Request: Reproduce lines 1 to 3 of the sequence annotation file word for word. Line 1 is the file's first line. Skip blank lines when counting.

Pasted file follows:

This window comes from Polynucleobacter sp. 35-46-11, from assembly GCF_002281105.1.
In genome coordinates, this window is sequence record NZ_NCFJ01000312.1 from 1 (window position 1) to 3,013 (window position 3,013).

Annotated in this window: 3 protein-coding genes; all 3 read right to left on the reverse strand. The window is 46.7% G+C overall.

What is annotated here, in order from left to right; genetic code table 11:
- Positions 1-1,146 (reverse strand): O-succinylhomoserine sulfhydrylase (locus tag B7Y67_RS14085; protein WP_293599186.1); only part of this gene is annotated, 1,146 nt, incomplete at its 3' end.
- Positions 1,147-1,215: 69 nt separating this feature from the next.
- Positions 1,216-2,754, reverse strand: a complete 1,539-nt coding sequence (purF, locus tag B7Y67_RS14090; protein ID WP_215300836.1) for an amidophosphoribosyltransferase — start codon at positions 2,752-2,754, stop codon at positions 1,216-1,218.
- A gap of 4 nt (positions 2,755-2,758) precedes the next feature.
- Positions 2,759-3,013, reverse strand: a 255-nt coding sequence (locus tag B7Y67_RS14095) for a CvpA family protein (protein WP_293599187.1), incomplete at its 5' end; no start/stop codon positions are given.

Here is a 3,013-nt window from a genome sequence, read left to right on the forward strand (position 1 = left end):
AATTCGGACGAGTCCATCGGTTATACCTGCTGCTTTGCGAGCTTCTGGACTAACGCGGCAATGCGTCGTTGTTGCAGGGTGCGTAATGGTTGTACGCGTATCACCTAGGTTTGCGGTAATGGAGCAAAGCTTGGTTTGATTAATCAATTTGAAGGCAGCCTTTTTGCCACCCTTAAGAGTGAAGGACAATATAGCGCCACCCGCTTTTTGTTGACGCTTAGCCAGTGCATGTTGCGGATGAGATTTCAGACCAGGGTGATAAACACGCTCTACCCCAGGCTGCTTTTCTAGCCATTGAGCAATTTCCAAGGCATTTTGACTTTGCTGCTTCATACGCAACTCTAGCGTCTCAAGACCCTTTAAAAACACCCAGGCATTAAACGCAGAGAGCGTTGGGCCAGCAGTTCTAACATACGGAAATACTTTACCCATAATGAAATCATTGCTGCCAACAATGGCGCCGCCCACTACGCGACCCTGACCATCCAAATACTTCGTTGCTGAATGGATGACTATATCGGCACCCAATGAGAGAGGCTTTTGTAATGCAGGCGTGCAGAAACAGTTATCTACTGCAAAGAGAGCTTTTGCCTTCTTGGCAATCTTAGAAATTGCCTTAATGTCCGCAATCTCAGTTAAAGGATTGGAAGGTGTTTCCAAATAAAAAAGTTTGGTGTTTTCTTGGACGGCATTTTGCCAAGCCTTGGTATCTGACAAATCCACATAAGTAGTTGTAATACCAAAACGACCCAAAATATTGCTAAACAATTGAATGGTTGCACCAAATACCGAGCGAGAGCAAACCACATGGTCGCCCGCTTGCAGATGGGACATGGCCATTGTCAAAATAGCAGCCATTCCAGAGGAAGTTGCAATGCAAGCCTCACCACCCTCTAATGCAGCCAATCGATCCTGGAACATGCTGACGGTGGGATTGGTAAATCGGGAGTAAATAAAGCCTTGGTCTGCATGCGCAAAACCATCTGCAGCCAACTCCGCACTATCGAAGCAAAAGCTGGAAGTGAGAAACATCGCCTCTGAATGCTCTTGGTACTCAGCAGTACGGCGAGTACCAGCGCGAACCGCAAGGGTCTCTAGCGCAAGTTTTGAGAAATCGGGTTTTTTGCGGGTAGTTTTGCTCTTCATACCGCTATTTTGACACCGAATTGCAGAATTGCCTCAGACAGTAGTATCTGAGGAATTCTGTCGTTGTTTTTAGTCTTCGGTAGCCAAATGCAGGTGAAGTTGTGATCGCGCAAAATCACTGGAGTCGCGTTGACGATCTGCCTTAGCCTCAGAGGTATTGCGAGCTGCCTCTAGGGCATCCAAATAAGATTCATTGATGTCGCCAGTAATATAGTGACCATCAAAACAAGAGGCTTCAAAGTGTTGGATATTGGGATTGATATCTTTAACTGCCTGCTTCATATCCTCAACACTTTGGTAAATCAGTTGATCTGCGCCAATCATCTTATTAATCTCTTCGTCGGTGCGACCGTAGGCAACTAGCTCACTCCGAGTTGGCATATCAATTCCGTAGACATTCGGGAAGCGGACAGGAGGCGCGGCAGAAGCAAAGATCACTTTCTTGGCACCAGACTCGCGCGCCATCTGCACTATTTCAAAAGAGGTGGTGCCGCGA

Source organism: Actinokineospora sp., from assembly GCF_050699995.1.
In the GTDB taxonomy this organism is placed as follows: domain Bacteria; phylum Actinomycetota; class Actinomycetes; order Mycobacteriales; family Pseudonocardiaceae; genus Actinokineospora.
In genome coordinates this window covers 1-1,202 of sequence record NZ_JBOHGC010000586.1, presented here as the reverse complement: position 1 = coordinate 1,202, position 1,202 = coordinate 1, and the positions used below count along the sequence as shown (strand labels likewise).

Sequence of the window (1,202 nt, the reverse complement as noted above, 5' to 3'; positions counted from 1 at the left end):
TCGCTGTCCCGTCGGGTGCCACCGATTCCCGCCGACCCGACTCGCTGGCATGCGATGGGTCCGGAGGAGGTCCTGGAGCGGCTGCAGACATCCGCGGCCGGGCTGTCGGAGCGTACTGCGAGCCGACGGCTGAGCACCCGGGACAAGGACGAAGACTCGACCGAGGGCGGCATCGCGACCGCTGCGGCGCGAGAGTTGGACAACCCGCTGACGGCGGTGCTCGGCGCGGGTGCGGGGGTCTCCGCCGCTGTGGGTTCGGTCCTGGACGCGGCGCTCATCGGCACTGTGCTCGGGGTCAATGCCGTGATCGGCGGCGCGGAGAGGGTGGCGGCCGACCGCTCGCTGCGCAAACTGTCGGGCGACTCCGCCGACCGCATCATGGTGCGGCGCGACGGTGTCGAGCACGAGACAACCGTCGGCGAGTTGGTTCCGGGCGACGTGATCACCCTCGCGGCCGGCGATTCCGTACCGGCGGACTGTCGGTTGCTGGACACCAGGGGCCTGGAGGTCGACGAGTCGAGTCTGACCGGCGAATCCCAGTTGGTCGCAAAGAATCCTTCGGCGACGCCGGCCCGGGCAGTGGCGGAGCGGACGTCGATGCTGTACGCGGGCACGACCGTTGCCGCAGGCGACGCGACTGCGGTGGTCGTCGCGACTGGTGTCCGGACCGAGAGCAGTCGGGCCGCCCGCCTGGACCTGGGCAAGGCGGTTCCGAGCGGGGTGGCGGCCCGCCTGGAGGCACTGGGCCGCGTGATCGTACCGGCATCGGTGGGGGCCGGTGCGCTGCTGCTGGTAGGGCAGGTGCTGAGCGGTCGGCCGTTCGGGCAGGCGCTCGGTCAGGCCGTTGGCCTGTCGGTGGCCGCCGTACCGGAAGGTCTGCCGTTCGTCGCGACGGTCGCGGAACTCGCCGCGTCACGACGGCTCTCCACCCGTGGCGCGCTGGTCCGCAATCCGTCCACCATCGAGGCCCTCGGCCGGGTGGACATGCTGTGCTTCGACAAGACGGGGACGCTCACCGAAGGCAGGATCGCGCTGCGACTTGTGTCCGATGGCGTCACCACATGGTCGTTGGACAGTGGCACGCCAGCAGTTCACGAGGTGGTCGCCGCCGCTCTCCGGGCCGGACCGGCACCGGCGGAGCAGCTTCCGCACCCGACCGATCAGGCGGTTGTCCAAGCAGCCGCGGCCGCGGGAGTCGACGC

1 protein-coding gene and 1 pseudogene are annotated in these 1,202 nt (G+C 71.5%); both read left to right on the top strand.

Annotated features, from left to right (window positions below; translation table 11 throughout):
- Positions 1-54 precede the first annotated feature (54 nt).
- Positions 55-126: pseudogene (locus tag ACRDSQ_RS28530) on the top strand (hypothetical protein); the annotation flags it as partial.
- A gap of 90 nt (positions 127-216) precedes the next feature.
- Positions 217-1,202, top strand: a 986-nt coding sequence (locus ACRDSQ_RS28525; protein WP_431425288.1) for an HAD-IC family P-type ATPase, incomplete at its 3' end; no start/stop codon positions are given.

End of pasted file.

This window comes from Polynucleobacter sp. 35-46-11, from assembly GCF_002281105.1.
In genome coordinates, this window is sequence record NZ_NCFJ01000312.1 from 1 (window position 1) to 3,013 (window position 3,013).

Annotated in this window: 3 protein-coding genes; all 3 read right to left on the reverse strand. The window is 46.7% G+C overall.